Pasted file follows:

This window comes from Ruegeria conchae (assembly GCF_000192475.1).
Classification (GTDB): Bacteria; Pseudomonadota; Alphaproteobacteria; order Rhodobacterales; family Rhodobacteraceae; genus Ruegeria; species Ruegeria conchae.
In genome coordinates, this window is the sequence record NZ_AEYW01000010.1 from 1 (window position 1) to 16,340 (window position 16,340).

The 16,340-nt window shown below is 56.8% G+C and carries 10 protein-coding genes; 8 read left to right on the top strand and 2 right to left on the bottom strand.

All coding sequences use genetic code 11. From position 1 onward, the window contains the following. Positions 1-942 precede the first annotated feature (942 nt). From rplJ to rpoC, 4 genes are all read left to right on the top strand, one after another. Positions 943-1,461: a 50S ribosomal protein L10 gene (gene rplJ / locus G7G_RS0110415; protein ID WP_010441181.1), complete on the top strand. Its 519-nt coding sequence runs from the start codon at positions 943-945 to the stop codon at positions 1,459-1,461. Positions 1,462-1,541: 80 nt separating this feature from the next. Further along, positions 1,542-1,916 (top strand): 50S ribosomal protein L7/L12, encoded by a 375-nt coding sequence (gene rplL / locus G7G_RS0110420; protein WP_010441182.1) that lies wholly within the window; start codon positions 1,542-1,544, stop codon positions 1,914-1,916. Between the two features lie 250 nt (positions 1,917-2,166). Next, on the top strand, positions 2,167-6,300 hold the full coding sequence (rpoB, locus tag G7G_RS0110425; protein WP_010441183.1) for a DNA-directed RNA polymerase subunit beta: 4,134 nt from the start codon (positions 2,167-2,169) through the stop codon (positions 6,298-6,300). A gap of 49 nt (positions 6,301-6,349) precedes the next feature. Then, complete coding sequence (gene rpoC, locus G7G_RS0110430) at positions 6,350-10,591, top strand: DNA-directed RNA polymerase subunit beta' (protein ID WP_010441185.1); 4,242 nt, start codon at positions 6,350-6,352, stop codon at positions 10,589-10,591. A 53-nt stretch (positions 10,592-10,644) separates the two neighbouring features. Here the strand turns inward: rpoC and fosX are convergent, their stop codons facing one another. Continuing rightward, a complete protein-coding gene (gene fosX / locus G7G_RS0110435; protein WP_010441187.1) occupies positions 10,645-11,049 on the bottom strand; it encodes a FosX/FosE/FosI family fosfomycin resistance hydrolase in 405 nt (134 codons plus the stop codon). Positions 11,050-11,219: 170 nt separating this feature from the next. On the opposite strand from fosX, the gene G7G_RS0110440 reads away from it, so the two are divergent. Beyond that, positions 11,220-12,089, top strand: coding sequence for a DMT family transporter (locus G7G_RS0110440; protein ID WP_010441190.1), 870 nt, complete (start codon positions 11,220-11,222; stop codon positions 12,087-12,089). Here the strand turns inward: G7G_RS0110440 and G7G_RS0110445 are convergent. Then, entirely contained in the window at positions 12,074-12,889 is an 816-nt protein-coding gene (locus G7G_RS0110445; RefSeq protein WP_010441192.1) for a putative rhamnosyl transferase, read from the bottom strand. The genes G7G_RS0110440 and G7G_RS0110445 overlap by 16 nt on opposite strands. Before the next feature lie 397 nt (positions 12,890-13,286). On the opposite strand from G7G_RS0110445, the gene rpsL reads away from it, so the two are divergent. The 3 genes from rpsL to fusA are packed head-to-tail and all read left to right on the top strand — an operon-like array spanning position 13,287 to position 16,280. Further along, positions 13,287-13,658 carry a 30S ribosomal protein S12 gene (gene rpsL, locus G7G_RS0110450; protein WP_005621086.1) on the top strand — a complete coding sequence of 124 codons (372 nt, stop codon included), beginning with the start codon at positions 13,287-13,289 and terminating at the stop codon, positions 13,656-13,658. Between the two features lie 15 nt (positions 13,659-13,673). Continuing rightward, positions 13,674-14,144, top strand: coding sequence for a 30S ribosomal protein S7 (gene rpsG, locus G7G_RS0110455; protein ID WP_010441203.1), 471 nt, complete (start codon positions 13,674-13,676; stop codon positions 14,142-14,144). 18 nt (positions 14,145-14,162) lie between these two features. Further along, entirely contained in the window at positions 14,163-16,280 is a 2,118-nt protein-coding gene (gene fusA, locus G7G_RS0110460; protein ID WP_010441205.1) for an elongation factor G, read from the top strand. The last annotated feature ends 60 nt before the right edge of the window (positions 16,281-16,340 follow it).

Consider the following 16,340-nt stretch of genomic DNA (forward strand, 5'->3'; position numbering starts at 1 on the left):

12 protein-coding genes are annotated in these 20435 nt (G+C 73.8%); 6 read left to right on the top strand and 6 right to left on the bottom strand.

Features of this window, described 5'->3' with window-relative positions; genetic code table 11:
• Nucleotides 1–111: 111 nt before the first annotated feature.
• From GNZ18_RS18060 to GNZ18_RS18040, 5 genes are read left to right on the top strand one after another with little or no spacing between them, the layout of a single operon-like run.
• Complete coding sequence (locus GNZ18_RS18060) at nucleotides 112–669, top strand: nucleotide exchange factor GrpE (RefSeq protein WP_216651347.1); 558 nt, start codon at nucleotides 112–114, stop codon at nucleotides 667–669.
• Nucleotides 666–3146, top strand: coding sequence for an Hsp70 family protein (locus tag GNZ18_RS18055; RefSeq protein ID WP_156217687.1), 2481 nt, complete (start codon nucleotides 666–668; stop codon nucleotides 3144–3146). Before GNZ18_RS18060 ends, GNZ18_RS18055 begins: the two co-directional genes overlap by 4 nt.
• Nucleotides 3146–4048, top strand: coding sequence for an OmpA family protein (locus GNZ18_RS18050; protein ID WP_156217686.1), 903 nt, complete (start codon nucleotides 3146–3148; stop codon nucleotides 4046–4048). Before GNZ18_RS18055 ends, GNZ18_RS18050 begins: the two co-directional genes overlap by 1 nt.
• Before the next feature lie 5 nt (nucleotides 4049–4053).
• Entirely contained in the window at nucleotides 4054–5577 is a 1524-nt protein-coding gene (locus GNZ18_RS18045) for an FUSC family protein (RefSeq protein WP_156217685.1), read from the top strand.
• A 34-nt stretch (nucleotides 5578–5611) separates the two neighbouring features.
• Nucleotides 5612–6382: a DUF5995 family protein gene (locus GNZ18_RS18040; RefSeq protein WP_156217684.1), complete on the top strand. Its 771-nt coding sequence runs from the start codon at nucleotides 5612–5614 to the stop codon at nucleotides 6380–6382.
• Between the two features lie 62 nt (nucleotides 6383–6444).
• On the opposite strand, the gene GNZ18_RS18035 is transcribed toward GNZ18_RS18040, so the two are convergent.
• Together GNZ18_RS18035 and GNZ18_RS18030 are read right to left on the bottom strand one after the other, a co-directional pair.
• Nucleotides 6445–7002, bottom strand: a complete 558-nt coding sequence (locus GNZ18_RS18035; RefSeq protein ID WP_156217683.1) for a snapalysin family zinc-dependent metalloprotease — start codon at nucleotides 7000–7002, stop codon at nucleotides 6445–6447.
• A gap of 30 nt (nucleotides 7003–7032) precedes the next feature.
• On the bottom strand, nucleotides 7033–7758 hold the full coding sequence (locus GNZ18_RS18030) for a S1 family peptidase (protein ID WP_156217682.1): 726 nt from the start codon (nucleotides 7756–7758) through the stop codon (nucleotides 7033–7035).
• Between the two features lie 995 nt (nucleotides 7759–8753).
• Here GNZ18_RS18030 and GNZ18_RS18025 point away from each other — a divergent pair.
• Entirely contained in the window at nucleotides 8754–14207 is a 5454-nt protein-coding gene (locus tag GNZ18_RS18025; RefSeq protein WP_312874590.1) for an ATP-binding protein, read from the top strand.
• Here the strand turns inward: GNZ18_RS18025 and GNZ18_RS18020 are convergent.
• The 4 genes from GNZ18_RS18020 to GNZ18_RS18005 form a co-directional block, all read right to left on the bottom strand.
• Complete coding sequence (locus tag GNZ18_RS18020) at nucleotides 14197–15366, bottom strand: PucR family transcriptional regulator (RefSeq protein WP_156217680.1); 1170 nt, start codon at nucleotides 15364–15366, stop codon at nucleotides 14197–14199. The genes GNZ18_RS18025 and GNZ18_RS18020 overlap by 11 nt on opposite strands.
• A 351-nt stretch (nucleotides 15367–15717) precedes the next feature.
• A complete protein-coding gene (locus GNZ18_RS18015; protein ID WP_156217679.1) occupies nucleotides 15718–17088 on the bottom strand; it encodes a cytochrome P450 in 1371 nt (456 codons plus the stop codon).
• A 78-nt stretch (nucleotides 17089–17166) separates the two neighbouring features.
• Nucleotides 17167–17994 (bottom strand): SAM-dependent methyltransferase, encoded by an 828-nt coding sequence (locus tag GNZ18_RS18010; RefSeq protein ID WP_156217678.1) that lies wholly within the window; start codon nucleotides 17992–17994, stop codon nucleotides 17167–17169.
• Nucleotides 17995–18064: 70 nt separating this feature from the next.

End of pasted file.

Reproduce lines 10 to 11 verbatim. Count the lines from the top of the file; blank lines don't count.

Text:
• From GNZ18_RS18060 to GNZ18_RS18040, 5 genes are read left to right on the top strand one after another with little or no spacing between them, the layout of a single operon-like run.
• Complete coding sequence (locus GNZ18_RS18060) at nucleotides 112–669, top strand: nucleotide exchange factor GrpE (RefSeq protein WP_216651347.1); 558 nt, start codon at nucleotides 112–114, stop codon at nucleotides 667–669.